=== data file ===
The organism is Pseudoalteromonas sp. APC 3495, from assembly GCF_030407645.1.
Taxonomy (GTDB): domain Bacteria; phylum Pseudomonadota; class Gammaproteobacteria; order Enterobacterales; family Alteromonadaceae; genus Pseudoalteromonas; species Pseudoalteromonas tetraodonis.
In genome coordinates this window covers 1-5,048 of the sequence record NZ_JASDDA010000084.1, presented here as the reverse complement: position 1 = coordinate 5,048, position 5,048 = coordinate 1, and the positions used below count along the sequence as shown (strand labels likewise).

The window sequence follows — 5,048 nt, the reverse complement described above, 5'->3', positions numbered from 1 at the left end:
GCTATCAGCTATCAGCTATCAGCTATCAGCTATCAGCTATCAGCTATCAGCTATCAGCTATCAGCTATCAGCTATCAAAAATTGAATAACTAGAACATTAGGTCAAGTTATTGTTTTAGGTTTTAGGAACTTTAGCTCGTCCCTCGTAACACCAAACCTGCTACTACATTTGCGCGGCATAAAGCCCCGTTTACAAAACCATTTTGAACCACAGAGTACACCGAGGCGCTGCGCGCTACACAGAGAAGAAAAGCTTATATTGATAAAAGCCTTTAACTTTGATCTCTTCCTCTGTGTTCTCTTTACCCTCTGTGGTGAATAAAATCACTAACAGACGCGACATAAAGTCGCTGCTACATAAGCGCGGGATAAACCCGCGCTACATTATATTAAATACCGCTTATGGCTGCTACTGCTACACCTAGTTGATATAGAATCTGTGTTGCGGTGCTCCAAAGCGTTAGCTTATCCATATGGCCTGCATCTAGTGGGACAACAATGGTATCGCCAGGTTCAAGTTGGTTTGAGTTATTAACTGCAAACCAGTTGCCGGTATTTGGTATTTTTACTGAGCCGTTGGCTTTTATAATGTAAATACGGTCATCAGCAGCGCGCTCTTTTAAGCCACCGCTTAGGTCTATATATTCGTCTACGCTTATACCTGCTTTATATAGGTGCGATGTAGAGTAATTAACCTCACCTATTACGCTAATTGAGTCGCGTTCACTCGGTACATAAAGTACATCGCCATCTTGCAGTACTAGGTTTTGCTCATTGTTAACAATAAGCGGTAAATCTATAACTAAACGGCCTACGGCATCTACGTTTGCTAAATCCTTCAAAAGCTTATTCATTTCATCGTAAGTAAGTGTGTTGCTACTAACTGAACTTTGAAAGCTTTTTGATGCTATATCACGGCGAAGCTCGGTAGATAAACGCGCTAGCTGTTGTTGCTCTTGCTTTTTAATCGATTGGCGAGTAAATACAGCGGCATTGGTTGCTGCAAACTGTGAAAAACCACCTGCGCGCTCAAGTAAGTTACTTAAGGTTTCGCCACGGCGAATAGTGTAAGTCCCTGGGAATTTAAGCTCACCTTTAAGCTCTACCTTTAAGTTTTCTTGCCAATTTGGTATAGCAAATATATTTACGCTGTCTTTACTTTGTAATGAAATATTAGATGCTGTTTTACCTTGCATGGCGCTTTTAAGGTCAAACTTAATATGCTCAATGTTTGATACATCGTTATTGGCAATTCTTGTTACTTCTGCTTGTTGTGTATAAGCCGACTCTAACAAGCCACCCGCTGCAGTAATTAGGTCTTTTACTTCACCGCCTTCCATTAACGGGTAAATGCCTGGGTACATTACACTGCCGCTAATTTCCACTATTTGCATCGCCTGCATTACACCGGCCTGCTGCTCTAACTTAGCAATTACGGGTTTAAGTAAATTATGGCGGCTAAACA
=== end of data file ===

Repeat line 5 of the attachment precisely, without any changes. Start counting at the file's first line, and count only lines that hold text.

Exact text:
GCTATCAGCTATCAGCTATCAGCTATCAGCTATCAGCTATCAGCTATCAGCTATCAGCTATCAGCTATCAGCTATCAAAAATTGAATAACTAGAACATTAGGTCAAGTTATTGTTTTAGGTTTTAGGAACTTTAGCTCGTCCCTCGTAACACCAAACCTGCTACTACATTTGCGCGGCATAAAGCCCCGTTTACAAAACCATTTTGAACCACAGAGTACACCGAGGCGCTGCGCGCTACACAGAGAAGAAAAGCTTATATTGATAAAAGCCTTTAACTTTGATCTCTTCCTCTGTGTTCTCTTTACCCTCTGTGGTGAATAAAATCACTAACAGACGCGACATAAAGTCGCTGCTACATAAGCGCGGGATAAACCCGCGCTACATTATATTAAATACCGCTTATGGCTGCTACTGCTACACCTAGTTGATATAGAATCTGTGTTGCGGTGCTCCAAAGCGTTAGCTTATCCATATGGCCTGCATCTAGTGGGACAACAATGGTATCGCCAGGTTCAAGTTGGTTTGAGTTATTAACTGCAAACCAGTTGCCGGTATTTGGTATTTTTACTGAGCCGTTGGCTTTTATAATGTAAATACGGTCATCAGCAGCGCGCTCTTTTAAGCCACCGCTTAGGTCTATATATTCGTCTACGCTTATACCTGCTTTATATAGGTGCGATGTAGAGTAATTAACCTCACCTATTACGCTAATTGAGTCGCGTTCACTCGGTACATAAAGTACATCGCCATCTTGCAGTACTAGGTTTTGCTCATTGTTAACAATAAGCGGTAAATCTATAACTAAACGGCCTACGGCATCTACGTTTGCTAAATCCTTCAAAAGCTTATTCATTTCATCGTAAGTAAGTGTGTTGCTACTAACTGAACTTTGAAAGCTTTTTGATGCTATATCACGGCGAAGCTCGGTAGATAAACGCGCTAGCTGTTGTTGCTCTTGCTTTTTAATCGATTGGCGAGTAAATACAGCGGCATTGGTTGCTGCAAACTGTGAAAAACCACCTGCGCGCTCAAGTAAGTTACTTAAGGTTTCGCCACGGCGAATAGTGTAAGTCCCTGGGAATTTAAGCTCACCTTTAAGCTCTACCTTTAAGTTTTCTTGCCAATTTGGTATAGCAAATATATTTACGCTGTCTTTACTTTGTAATGAAATATTAGATGCTGTTTTACCTTGCATGGCGCTTTTAAGGTCAAACTTAATATGCTCAATGTTTGATACATCGTTATTGGCAATTCTTGTTACTTCTGCTTGTTGTGTATAAGCCGACTCTAACAAGCCACCCGCTGCAGTAATTAGGTCTTTTACTTCACCGCCTTCCATTAACGGGTAAATGCCTGGGTACATTACACTGCCGCTAATTTCCACTATTTGCATCGCCTGCATTACACCGGCCTGCTGCTCTAACTTAGCAATTACGGGTTTAAGTAAATTATGGCGGCTAAACA